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  • Writer's pictureRoshan Dhanasekar

Visiting the ancient ruins of Sri Lanka, filled with history, culture and heritage

As a solo traveller, I’ve always sought help to commute in an unknown city by searching for information online and asking the locals. Though I had all the information that I wanted in my hand, the information wasn’t physically present when I reached the bus station - I meant my bus. Walking up and down the bus station, being pointed at different directions by the locals, I was stressed. And thanks to my skin tone, people started asking me for bus numbers in the native language while I myself was trying to get one.

After about 30 minutes of running around the bus station and a cigarette later (because stress overtook my calmness), I got into my bus. Though not very comfortable, there was nothing I could have complained about. Having juggled between counters and buses asking where my bus was, I had forgotten to buy something to munch and 10 minutes into my journey, I started feeling really hungry. Though I have an innate urge to say that I had a pleasant, but truth be told I wanted the bus ride to be over as soon as possible.

And about five hours and thirty minutes of the bus ride and twenty minutes of tuk-tuk ride later, I reached my next destination in the island nation of Sri Lanka - Sigiriya.

As the sky turned reddish pink with the evening sun, I realised that I was the only guest in the entire property and the wilderness of being in the middle of nowhere excited me. But on the other hand, as the sky turned dark, I was afraid of the same thing which excited me a few hours ago. And I’m pretty sure my host recognised this.

This young man came running to me with a bottle of water and asked me what I would like to have for dinner. With no clue what to expect I settled for chicken noodles and in about an hour, my dinner was ready. Not only this young man made my dinner but also stayed by my side as I ate my dinner to the chirping crickets and cold winter breeze.

And boy, that night I slept like a baby, but with the lights of my room switched ON.

What to explore?

Sigiriya Lion Rock Fortress

Sigiriya or Sinhagiri, which translates to Lion Rock, is an ancient rock fortress located near the town of Dambulla in the Central Province of Sri Lanka.

According to the ancient chronicle, this site was selected by King Kashyapa (477-495 AD) for his new capital. He built his palace on top of this rock and about halfway up the rock, he built a gateway in the form of an enormous lion, thus deriving the name Sinhagiri for this structure.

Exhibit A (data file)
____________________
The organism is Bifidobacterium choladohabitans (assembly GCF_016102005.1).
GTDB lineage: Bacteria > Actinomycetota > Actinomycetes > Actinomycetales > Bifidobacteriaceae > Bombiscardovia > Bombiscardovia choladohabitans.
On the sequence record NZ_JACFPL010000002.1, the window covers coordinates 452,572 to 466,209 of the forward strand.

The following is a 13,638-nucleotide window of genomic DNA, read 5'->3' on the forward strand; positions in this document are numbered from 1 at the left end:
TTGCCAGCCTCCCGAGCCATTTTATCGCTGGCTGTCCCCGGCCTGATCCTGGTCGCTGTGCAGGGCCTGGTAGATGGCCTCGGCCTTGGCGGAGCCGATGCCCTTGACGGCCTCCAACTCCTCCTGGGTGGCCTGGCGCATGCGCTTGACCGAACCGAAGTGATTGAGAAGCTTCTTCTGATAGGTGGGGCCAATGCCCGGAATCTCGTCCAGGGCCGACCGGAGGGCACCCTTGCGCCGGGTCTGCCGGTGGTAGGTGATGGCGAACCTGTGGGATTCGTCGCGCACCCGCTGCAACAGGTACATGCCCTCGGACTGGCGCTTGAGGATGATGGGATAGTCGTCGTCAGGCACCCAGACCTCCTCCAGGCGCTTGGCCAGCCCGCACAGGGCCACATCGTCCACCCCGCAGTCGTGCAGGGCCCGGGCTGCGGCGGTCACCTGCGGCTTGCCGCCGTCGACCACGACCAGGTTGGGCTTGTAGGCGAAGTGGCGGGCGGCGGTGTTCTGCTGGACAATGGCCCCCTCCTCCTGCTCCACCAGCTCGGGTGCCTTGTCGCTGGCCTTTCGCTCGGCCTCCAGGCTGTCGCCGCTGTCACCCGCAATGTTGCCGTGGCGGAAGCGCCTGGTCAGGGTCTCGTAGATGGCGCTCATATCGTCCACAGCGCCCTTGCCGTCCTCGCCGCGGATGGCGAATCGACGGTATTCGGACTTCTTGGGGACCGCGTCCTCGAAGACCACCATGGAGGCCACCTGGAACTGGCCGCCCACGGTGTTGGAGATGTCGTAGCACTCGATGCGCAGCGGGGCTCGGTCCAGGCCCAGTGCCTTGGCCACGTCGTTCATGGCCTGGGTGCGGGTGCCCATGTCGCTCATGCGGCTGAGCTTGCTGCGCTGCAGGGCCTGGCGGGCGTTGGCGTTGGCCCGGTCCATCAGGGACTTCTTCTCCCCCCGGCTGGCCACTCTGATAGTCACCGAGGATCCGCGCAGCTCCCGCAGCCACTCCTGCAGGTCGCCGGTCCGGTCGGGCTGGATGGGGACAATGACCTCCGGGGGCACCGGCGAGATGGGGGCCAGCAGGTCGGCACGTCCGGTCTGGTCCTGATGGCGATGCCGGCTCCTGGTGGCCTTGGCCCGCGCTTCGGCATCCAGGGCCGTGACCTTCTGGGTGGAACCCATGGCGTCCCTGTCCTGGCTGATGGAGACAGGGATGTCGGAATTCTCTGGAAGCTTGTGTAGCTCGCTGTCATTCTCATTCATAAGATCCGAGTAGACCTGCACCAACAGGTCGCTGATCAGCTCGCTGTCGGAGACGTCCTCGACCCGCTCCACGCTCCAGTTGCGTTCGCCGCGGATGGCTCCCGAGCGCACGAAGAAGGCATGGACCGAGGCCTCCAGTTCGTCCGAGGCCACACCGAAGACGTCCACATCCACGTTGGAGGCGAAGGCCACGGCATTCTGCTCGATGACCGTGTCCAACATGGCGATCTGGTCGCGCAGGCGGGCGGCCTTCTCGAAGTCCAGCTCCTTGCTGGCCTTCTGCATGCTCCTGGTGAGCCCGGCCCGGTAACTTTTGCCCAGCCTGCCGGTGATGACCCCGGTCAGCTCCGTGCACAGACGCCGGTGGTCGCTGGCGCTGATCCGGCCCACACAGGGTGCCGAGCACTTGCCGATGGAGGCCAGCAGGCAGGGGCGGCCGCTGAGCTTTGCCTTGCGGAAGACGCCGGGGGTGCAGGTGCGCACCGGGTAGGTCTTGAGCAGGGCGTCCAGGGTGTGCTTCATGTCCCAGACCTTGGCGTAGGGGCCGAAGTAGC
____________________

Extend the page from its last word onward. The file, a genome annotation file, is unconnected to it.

The capital and the royal palace was abandoned after the king's death and was used as a Buddhist monastery until the 14th century. Today, this massive rock structure is a UNESCO listed World Heritage Site and is considered to be one of the best-preserved examples of ancient urban planning.

It felt so good to be at top of this massive rock structure and to be bang in the middle of the country and you will notice this if you locate this rock structure on the map.

While many believe this rock structure to be King Kashyapa’s capital, you can only witness the traces of the capital’s existence with a breathtaking view.

According to different chronicles and historians, this rock structure was considered to be the capital of many prominent names of this island nation including Ravana. But nonetheless, it felt good to be at this site filed with a massive history dating back to god knows how many centuries.

Dambulla Cave Temple

After a 3-hour long hike up and down the Sigiriya Lion Rock, I asked Nuwan, my tuk-tuk driver, to take me to the Dambulla Cave Temple. This temple is situated 160 meters above the ground and to be honest, I felt that this hike was much difficult than the one I endured earlier that day. However, after reaching the top, the view from the hill and the temple itself relaxed me with a swift cold breeze on a sunny day at Dambulla.

This temple dates back to 1st century BCE. This temple has five cave complexes which house over 1500 murals of Buddha on its ceilings and Buddha statues of various sizes, is open to visitors of all religious beliefs and is considered to be one of the important worship places for people practising Buddhism.

Please note that if you are a foreign national, you will have to pay an entry fee of 1500 LKR to visit the temple and must cover your legs and arms.

Having taken the longest route to reach the temple, I saw this magnificent golden Buddha statue during my decent. Made of concrete and bricks, the construction of this gold plated Buddha statue began in 1998 and was completed in 2001.

Where to stay?

I stayed at this beautiful place called the Fresco Lion Villa. Though it’s a villa, the family room is given out as shared dorms for travellers like me. My host was polite, humble and was very helpful, however, I would not give a 10 for its cleanliness.

How to commute?

The best way to explore the city of Dambulla is on a tuk-tuk. The best way to hire one for your expedition in the city is by asking your host and don’t forget to ask for a good deal from them. Nuwan was a humble and soft-spoken driver who took me on my crazy expeditions and cracked conversations to keep me engaged.

If you have been to Sigiriya or are planning to go, share your experiences with me. Comment down below or drop me an email at or drop me a message on Instagram @weirdlyrosh.

P.S: Historic information pertaining to Sigiriya Rock Fortress and Dambulla Cave Temple is excerpted from Wikipedia for factual clarity.

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